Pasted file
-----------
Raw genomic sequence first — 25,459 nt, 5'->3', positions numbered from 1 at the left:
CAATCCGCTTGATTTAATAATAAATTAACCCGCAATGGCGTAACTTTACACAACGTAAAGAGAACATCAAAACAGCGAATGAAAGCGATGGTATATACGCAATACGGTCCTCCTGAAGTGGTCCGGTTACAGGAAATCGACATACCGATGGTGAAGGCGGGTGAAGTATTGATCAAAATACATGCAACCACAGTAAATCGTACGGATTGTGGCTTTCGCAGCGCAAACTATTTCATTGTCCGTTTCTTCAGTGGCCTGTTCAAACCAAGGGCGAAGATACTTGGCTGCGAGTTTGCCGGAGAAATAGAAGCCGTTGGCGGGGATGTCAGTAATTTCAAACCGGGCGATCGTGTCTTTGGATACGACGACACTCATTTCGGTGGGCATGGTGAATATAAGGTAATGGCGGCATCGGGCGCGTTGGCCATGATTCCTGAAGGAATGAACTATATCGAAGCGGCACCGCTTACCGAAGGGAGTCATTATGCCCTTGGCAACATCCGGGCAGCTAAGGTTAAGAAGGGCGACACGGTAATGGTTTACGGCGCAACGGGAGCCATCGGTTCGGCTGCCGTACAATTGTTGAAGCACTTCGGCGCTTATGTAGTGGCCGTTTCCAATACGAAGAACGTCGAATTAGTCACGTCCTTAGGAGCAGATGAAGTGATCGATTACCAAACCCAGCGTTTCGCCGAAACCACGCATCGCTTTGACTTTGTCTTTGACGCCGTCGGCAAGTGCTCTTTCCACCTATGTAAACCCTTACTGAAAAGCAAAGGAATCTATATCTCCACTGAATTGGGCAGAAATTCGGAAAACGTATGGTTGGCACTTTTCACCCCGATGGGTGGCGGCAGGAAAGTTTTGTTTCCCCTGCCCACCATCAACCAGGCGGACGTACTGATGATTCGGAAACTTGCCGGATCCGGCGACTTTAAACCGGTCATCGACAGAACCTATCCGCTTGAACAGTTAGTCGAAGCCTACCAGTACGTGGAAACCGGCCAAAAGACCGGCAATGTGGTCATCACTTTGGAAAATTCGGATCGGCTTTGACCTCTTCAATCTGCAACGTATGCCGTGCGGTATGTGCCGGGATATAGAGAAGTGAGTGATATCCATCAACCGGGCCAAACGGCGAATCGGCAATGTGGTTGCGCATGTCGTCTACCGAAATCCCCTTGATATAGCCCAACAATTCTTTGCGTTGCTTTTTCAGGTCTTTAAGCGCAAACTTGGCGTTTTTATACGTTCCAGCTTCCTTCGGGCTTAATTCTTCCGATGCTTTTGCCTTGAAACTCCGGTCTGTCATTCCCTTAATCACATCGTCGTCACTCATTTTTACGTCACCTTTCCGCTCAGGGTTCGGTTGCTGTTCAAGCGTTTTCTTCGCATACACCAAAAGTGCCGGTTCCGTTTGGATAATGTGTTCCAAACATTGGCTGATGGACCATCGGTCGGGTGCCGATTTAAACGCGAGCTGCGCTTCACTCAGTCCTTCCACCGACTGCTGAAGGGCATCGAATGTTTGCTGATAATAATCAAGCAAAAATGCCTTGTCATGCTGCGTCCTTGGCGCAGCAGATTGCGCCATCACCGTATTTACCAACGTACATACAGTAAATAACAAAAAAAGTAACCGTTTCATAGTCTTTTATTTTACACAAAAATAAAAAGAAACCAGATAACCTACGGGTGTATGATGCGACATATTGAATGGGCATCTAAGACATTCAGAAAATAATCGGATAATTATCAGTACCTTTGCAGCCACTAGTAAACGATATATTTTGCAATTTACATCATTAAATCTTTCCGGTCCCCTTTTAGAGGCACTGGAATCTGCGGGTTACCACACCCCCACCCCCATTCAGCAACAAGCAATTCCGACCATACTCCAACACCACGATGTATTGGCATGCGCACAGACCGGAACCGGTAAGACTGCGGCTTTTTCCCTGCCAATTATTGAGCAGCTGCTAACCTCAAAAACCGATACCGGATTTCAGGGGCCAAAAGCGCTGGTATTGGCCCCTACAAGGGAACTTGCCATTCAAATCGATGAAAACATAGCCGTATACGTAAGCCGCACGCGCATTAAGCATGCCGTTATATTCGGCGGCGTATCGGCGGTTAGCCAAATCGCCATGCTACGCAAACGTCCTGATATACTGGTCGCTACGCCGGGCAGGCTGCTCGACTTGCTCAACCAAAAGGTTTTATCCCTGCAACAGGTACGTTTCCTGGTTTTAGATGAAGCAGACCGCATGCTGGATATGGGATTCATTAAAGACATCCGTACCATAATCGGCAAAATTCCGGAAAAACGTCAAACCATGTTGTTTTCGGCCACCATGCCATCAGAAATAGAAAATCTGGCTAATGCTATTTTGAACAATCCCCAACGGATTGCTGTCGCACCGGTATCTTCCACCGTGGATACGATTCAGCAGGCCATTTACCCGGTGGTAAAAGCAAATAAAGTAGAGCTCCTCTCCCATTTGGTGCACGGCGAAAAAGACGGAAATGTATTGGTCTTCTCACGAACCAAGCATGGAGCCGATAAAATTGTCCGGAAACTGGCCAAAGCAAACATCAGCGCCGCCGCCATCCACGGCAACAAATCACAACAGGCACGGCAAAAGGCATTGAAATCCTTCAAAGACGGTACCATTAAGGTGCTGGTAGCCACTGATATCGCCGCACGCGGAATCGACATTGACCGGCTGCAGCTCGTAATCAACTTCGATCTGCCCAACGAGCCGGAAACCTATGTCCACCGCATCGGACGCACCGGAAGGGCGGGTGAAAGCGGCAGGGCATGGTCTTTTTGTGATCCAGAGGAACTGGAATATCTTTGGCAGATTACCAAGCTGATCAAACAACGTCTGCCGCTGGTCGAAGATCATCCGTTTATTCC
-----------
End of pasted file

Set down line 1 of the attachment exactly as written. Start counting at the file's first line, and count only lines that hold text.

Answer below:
Raw genomic sequence first — 25,459 nt, 5'->3', positions numbered from 1 at the left: